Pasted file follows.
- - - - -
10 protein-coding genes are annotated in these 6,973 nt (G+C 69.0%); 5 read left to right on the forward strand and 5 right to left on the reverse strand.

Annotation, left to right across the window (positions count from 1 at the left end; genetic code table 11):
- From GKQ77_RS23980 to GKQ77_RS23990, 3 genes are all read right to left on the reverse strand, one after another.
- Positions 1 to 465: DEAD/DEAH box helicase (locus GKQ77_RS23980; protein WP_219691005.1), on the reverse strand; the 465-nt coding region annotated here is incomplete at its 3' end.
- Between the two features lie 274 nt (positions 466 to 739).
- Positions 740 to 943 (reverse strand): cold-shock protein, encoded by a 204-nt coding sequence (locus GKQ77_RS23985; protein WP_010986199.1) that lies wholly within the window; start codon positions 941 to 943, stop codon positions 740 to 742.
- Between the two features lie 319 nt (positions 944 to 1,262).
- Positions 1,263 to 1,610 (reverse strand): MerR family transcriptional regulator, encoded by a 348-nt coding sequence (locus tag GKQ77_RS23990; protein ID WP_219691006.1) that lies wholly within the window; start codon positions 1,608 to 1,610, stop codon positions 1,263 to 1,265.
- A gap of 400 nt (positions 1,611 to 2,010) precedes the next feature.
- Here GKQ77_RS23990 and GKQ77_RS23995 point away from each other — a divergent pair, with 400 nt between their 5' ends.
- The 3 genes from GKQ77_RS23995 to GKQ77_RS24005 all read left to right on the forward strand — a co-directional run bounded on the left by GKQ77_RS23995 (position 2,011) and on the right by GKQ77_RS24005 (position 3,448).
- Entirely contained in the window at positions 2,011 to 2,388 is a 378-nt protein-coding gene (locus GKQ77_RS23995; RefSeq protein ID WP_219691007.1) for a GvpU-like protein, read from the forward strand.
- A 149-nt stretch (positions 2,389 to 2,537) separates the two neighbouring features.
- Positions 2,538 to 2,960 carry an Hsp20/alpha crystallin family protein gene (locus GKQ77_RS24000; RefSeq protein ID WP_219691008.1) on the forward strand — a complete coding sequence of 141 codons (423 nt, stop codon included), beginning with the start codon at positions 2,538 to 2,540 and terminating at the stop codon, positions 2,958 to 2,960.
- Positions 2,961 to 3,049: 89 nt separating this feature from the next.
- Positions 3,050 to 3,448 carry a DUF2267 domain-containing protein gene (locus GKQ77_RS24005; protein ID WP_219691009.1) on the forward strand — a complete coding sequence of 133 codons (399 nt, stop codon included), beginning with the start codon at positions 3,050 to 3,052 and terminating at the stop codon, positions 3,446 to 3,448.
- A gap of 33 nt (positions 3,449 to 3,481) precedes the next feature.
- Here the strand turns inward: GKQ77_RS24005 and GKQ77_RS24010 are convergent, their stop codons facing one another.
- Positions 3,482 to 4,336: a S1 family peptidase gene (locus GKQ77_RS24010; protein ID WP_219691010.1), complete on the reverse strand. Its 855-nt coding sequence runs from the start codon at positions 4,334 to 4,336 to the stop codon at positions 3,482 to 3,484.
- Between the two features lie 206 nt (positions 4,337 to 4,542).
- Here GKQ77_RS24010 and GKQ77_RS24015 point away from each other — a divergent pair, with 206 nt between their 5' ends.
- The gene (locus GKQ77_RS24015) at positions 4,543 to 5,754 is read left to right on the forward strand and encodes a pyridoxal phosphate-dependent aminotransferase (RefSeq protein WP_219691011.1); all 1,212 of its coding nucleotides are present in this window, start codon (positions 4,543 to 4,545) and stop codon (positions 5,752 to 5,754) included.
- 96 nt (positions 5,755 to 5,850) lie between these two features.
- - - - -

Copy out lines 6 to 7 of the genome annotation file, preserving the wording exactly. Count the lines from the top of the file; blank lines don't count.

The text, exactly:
- Positions 740 to 943 (reverse strand): cold-shock protein, encoded by a 204-nt coding sequence (locus GKQ77_RS23985; protein WP_010986199.1) that lies wholly within the window; start codon positions 941 to 943, stop codon positions 740 to 742.
- Between the two features lie 319 nt (positions 944 to 1,262).